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A RESTful service needs to be secured against

  1. DoS (unnecessary requests, etc)
  2. Brute-Force (login attempts, etc)

attacks. Are there any meaningful reasons to do that prevention inside the REST service or is it in general considered to be done by a firewall or a lower OSI-Level (e.g. Level 3 -> Router).

My opinion is that the prevention within the REST service itself is much more precise than a firewall or router. Which means that a firewall may only block the client for a certain time after too much requests per time unit. At service side a client can be blocked after three invalid login attempts.

But how do I implement this at the REST service side. Since a REST service doesn't keep any client data, there need to created be a static cache or sth. else. What is the recommended way to install that attack prevention within the REST service?

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up vote 2 down vote accepted

External software/hardware. Why ? The reason is simple you want to protect your service from to much unnecessary workload, and when the checks are done by your service you are not protecting it, you're just making it worse. So DDoS attacks should be stopped before they reach your service, because when they do they eat up resources.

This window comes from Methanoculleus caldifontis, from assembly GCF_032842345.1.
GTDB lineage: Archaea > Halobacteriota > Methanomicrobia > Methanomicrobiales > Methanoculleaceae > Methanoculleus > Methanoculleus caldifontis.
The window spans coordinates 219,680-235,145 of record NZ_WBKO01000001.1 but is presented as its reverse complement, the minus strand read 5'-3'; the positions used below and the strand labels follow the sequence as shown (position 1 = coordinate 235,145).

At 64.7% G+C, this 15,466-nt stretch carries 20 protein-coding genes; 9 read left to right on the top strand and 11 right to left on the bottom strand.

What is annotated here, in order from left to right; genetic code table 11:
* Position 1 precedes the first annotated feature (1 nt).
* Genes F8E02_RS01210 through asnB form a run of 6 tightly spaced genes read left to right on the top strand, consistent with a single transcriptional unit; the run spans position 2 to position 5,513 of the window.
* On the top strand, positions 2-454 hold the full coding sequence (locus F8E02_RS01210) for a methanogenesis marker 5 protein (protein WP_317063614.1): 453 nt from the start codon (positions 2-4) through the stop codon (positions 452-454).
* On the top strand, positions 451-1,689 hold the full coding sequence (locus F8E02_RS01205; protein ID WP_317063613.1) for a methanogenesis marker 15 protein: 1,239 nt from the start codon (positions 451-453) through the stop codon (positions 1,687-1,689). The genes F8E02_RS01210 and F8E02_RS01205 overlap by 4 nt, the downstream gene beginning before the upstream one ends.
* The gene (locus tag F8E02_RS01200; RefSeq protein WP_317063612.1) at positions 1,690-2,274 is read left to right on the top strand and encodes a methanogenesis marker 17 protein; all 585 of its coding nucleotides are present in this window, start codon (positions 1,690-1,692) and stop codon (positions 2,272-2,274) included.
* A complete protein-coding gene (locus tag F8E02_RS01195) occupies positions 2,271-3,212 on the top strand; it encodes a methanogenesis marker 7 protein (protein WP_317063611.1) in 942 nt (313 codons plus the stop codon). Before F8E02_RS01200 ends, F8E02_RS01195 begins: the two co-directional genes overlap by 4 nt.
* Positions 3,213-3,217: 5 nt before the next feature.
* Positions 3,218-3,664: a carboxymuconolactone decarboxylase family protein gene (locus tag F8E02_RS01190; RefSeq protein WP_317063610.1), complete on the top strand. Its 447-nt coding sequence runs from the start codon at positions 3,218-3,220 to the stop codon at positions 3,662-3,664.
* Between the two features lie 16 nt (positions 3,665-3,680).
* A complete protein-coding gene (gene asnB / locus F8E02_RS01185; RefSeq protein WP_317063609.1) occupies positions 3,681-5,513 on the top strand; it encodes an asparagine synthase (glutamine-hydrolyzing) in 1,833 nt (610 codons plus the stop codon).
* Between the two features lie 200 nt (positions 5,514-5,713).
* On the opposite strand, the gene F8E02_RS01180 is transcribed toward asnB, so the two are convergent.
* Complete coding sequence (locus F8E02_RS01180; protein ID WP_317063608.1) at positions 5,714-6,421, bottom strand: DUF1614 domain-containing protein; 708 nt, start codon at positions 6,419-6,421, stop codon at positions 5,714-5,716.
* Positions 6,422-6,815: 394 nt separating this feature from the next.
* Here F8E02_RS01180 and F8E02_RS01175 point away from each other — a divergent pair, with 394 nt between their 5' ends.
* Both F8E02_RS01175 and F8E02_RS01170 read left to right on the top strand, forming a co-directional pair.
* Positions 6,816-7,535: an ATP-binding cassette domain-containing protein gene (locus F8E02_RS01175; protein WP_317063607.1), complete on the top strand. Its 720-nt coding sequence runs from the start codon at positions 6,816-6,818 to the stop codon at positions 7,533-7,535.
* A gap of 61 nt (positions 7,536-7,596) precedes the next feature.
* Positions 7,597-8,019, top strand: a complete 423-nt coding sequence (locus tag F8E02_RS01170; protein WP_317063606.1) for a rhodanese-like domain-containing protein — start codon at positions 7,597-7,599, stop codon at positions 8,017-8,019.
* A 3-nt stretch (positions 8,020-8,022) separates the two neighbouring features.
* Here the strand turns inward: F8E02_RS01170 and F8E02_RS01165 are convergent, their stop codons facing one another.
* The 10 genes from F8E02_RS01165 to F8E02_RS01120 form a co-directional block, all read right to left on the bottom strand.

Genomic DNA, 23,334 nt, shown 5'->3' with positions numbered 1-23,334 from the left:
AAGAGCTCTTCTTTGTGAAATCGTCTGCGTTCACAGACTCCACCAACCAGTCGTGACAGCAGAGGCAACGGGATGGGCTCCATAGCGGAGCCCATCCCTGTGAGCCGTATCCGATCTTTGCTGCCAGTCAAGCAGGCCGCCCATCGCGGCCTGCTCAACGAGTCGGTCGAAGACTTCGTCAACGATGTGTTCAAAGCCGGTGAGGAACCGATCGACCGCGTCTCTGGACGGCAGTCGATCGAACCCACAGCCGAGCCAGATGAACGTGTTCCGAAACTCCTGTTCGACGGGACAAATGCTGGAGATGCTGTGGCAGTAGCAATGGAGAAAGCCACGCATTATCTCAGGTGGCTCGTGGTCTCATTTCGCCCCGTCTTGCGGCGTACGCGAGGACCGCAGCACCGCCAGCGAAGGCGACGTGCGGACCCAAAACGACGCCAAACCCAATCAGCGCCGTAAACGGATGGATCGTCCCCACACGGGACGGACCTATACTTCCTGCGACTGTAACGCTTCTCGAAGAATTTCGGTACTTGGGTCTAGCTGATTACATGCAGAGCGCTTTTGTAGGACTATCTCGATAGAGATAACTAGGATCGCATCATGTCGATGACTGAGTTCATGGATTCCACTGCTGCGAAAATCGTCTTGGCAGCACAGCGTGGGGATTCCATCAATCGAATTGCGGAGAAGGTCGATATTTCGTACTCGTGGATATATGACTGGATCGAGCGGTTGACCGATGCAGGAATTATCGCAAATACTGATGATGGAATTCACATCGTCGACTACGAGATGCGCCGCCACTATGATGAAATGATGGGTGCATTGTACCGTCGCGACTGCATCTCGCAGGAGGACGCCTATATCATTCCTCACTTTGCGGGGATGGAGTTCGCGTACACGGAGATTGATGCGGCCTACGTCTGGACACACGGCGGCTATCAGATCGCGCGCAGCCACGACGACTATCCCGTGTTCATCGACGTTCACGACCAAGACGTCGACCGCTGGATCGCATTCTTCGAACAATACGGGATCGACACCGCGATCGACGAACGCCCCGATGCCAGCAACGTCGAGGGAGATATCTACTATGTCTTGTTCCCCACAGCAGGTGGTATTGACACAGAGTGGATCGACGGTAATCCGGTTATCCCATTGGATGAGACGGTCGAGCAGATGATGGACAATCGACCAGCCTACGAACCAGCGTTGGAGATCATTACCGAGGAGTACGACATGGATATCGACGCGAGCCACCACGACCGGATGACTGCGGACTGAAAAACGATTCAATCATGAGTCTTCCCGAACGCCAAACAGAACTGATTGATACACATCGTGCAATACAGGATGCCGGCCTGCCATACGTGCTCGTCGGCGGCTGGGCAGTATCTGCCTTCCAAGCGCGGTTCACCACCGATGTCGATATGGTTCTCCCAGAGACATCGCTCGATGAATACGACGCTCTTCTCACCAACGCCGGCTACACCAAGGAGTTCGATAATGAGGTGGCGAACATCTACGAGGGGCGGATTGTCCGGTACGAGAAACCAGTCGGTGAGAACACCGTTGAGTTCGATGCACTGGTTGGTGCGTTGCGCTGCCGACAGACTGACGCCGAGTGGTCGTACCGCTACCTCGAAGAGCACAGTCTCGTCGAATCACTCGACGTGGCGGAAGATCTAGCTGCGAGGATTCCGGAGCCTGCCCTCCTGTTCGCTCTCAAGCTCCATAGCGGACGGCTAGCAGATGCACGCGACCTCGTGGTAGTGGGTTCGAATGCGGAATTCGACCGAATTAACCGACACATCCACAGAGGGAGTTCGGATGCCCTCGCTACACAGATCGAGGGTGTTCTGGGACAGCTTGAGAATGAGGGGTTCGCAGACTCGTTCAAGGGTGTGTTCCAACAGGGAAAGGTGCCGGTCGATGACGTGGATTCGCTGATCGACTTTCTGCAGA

Of course you can employ multilevel security whereas besides firewall you do some checks by your service, but it should be additional solution not primary. Firewall sw/hw is designed to handle and block to much load, your REST service is not.

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Ok. A installed firewall blocks DoS attacks hence there is no need for doing that at application side. Therefore only the brute-force login attempts needs to be blocked by the service. But how is it done best? Simply keeping an #failedLoginAttempts column in data base? – My-Name-Is Aug 21 '13 at 12:55
Basically yes. It should be keyed by either username or ip address or both. Clear those rows when block period passes (it prevents from overloading your database with to much attempts). Try not to give any hints to the attacker on how many attempts he has left. Remember cookies/headers/browser agent strings are owned by attacker do not trust them. – fatfredyy Aug 21 '13 at 13:06

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